Aside from building everything impractically far apart, the only thing you can do to help is build wells. Your citizens can grab water from these and rush over (for a certain lackadaisical definition of rushing) to put out the blaze.... which does very little since if a building gets doused, it will, again, within a second or two, re-ignite from its neighbours. Plus, while they're as instantly flammable as buildings your townsfolk's AI contains nothing to the tune of "fire bad" so more often than not most of your population will amble casually into the towering inferno then run around like quaint little two-legged candles before collapsing in a gruesome fiery death.

The picture above shows one of my attempts to build an efficiently-packed castle while still keeping fires under control. I've circled all the nearby wells I can remember placing or can spot visually
(where's Welldo?)

That is a shitload of wells.
- and most of the buildings which caught fire were still destroyed.
Including a few wells.

Look, whack-a-mole's a quaint little game in its own right, but as part of any larger activity it's mostly just disruptive. It's why we don't buy whack-a-mole games from arcades in real life to play them with one hand while, say, writing a blog post, chopping vegetables or doing our taxes. Game developers will too often appeal to this sort of gimmick to artificially insert some tension into an otherwise coherent pattern of game mechanics.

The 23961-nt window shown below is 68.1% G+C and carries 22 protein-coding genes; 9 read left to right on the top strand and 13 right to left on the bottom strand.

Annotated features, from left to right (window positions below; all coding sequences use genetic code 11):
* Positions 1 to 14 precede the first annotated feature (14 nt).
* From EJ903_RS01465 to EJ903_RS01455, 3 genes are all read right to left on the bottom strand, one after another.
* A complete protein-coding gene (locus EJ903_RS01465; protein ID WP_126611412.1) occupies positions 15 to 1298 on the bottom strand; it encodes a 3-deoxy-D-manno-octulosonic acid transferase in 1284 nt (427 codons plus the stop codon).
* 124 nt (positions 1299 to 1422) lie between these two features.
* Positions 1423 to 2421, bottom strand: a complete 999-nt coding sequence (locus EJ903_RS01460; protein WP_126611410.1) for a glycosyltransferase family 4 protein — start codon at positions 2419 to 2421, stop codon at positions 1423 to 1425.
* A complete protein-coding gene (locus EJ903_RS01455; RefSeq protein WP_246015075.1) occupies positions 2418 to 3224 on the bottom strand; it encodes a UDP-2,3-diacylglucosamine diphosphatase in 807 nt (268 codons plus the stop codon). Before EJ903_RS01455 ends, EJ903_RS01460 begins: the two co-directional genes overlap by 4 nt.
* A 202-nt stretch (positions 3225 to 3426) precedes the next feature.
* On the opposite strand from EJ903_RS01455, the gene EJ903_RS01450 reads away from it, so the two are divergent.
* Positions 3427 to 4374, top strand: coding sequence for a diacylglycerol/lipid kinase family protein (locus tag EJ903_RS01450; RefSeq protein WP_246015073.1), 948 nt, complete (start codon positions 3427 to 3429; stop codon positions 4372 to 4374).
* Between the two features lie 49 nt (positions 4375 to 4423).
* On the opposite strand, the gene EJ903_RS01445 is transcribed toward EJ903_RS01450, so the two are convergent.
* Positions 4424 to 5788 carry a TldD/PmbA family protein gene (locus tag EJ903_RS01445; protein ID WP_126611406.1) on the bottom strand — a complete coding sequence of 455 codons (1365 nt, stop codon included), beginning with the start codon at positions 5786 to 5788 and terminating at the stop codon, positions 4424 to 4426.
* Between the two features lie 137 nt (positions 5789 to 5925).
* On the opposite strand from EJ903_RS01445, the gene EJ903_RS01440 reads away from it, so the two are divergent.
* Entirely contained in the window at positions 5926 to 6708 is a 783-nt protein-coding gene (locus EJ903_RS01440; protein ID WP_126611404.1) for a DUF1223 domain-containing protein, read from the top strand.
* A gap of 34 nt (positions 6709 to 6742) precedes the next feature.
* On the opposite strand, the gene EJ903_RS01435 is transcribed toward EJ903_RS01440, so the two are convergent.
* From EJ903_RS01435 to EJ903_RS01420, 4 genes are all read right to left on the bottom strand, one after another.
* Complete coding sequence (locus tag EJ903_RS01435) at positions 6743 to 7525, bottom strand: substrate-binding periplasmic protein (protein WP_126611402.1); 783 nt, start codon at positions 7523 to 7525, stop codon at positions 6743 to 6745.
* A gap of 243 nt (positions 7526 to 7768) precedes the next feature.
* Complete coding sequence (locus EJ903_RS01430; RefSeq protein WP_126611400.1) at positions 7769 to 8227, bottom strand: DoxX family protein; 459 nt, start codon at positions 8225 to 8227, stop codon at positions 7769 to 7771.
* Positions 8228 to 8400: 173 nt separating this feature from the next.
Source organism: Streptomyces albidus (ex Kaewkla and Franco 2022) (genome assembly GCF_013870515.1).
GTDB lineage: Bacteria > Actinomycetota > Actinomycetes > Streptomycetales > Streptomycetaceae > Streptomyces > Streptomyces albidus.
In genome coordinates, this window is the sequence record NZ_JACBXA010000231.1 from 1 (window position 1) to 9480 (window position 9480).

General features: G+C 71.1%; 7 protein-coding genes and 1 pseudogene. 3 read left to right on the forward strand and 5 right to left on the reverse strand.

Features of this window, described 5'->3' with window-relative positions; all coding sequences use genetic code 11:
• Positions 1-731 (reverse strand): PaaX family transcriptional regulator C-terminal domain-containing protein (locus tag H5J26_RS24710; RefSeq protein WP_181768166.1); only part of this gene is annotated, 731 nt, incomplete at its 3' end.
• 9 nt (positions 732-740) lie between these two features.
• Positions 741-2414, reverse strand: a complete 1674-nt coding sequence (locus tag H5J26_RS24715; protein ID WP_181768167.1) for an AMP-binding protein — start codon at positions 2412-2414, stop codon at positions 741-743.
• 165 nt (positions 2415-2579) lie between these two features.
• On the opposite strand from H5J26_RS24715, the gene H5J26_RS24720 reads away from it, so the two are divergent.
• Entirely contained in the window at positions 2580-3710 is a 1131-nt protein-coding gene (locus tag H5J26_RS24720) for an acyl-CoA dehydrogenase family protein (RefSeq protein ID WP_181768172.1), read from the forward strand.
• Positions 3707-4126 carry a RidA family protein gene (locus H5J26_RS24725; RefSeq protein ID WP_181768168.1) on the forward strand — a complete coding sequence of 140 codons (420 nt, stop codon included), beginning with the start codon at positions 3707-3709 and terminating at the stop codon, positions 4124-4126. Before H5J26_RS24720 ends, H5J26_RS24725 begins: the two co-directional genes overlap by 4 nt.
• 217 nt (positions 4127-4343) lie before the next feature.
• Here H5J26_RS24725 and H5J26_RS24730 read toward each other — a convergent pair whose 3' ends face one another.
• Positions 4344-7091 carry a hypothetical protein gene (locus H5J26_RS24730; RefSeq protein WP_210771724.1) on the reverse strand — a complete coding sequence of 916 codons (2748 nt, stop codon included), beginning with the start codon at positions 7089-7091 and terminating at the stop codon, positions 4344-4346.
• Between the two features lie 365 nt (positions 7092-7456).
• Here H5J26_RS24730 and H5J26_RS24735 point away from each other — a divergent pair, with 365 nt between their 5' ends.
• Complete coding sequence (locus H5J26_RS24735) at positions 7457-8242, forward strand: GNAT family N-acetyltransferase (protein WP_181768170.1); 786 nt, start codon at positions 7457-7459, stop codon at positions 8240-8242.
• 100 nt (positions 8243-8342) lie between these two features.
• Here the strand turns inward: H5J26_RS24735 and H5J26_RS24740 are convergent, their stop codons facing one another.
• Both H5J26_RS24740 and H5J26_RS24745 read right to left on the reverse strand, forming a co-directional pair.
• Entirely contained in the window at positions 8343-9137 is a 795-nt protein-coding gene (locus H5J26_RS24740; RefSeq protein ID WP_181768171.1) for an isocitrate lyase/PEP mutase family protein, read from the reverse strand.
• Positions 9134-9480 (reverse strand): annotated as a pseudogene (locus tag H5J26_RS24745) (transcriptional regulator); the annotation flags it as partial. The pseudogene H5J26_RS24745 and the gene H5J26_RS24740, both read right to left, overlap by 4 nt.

It can work... sometimes. Not this time. Stronghold's developers obviously wanted fire to be a fearsome entity, one gargantuan freakin' mole popping up in your city now and then. What they wound up with is a restriction which completely over-rides the considerations which should actually be the point of their product. Fire, by itself, an event which occurs completely out of the player's control or prediction, can cause a faster loss than an enemy attack, a famine or loss of popularity. Boom, half your infrastructure's gone.

Interestingly, all the mechanics surrounding fires also seem to have been designed to prevent the player from being able to combat this pyrotechnic Mole-zilla, to make it as much of a chore to deal with as possible. Aside from the lack of prevention or forewarning, the spread faster than anything else in the game, the anemic firefighting via underpowered wells and your workforce cheerfully running in to burn to death, you also have to manually replace each and every one of the buildings you lost. That's right. No automated rebuilding. So you have to sit there trying to remember whether this clump of rubble was a bakery or tannery and try getting each little square back to exactly the minute placement you had it in before... again, and again, and again.

Were nothing else wrong or unfinished with Stronghold, this one minor chore so utterly overblown into an all-consuming grind would still eclipse most of the game's better points.